A cited example of a restorative justice model is “the victim and the accused sharing information about themselves.” This is when the facilitator comes into play- they lead the conversation between the two parties. The facilitator keeps the goal of the conversation in mind and gives both parties an equal chance to speak and heal. A “path forward” is one of the main goals of this conversation.
Reese Frederickson, County Attorney in Pine County, Minnesota created a restorative justice program that is not technically linked with the Probation Department, but reportedly works. This program utilizes facilitators from jobs such as: “community volunteers, treatment specialists, Indigenous leaders, or school counselors and administrators, depending on the crime and the background of the accused.”
Restorative justice can be used for other crimes that do not involve harm done to a person, such as “welfare fraud,” notes its supporters, pointing out that neighborhood courts can be used for the meetings between the two parties and gives them a good place to discuss the impact of their crimes.
Restorative justice programs claim they can offer a sort of support group for people going through similar experiences. For example, “if someone is participating in a restorative justice program after being arrested for selling drugs, a surrogate victim may be someone who lost a family member to a drug overdose.”
The federal RISE program in the District of Massachusetts focuses in on people with drug and substance offenses and offers them workshops. Participating in this program would help accused individuals during their sentencing.
The process of a restorative justice program can defer a lot when it comes to length, according to the IIP initiative, depending on how serious the offense was, the time in the program can span from a few hours to a few years.
Being involved in a restorative justice program can even “act as a substitute for prosecution or incarceration entirely.” Overall, being a part of a restorative justice program offers many benefits.
Restorative justice programs, albeit innovative and effective, are not above criticism. Racial bias is the top critique, as it may prevent people of color from benefiting from the program. The program also entrusts a significant responsibility to the victim to decide a punishment for the accused.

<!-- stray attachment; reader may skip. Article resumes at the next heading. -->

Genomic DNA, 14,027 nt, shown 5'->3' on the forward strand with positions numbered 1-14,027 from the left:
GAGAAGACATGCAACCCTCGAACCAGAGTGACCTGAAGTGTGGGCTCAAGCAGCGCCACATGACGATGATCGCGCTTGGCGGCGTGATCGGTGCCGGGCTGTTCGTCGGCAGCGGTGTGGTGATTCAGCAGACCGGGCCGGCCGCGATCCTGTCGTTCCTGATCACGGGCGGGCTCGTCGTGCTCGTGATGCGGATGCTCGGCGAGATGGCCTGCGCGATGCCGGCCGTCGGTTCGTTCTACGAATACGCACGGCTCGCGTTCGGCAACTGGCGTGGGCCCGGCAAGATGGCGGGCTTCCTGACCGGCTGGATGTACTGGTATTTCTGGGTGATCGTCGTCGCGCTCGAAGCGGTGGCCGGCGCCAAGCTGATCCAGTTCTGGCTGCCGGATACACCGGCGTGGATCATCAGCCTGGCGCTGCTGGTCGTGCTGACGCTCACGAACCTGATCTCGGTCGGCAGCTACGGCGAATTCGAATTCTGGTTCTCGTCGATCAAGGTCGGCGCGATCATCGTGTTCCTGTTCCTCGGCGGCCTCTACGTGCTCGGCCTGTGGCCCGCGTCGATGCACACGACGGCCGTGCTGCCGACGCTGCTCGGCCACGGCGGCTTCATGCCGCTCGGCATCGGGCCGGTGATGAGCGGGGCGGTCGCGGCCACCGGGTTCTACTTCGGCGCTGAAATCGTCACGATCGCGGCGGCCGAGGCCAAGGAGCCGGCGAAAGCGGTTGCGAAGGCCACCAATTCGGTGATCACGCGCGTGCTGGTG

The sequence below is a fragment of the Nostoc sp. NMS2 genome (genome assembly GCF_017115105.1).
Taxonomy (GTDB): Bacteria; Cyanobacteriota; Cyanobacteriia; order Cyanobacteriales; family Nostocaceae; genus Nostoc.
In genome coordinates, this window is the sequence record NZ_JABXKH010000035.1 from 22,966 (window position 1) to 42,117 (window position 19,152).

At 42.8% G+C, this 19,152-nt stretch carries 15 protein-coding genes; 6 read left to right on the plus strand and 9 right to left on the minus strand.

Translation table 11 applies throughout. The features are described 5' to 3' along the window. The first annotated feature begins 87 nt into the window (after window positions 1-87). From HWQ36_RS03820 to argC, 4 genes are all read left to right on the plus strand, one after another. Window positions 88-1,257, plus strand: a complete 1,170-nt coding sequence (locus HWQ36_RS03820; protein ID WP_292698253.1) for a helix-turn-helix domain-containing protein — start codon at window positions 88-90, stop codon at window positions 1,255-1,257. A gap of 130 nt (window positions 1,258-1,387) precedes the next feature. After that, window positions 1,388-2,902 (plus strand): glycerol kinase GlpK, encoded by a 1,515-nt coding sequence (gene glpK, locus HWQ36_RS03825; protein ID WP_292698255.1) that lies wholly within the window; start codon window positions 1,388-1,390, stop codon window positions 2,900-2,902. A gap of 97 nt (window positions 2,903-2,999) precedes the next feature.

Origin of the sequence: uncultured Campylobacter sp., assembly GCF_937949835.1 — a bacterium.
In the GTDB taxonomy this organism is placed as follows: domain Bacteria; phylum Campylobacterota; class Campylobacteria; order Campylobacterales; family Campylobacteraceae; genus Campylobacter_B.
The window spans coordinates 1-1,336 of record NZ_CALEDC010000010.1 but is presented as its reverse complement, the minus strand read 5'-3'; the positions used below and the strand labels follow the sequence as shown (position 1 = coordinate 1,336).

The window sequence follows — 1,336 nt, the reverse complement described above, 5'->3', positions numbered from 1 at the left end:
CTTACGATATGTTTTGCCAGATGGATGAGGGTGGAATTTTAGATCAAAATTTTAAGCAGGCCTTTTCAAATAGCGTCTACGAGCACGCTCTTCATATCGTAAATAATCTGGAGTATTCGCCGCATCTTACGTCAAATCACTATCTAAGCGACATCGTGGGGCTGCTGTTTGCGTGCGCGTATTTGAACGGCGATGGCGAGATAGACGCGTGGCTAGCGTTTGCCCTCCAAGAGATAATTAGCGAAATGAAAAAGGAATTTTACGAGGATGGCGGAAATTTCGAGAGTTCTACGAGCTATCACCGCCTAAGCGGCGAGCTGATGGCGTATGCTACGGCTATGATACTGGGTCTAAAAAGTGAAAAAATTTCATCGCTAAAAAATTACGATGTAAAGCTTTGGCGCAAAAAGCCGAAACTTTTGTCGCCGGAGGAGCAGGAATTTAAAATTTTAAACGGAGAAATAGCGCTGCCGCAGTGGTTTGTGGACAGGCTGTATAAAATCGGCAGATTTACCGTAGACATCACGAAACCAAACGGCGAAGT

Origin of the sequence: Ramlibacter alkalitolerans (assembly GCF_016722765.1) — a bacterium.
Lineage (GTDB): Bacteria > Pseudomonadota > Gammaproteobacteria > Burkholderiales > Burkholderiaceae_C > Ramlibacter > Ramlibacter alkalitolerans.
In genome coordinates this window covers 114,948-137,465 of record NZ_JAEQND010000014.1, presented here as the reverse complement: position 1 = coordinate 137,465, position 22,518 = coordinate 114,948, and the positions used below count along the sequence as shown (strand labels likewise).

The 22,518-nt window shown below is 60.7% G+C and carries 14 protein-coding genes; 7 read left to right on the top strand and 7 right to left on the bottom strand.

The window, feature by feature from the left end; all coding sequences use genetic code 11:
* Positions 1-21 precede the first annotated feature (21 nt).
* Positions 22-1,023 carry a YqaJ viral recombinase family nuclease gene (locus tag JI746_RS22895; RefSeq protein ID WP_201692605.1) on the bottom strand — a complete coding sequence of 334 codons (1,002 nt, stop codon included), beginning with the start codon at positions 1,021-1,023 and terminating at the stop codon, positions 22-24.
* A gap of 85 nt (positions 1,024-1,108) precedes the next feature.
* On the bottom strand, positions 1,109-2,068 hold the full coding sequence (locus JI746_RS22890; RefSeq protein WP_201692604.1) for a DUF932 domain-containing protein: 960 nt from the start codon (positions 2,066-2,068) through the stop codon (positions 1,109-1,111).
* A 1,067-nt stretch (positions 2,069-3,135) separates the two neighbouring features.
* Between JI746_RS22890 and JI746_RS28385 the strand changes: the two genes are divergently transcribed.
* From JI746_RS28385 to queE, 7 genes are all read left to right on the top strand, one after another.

To prevent racial bias, a random selection process can be used, note supporters, to determine the eligibility of a case; while there is not a shortage of cases, there is a shortage of availability in the nascent stage of the program
Restorative justice may prove to be more effective in small communities, as it would bring different government agencies and community groups together who can offer support to those involved in the case, according to the IIP initiative.
This program might be difficult in major cities due to high volume and capacity issues, but smaller cities are better equipped to facilitate coordination between agencies, it’s noted. Preferably both the victim and the accused are given extensive preparation prior to the restorative dialogue.
According to the U.S. Department of Justice, over 50 percent of violent crimes and 67 percent of property crimes are left unreported. These statistics are due to a number of reasons, including the fact that victims believe the police will do nothing or, by contrast, that the accused will be sent to jail or face other legal consequences.
The latter is attributed to the common occurrence of close relationships between members of smaller communities. If victims and the accused understand that the restorative justice program offers alternative legal outcomes that do not involve legal incarceration, it may encourage them to report to law enforcement, said IIP.
Smaller jurisdictions tend to have less bureaucracy than metropolitan areas and therefore they are more efficient in implementing restorative justice programs, IIP and restorative justice proponents claim, citing elected prosecutors in very small communities often maintain strong relationships with other decision-makers, e.g. judges or county officials who can fund restorative justice programs.
While smaller communities are more well-suited for the launch of the restorative justice program, their small jurisdictions lack the funding, do not have formal community-based groups and will receive pushback from community members or leaders who prefer traditional prosecution.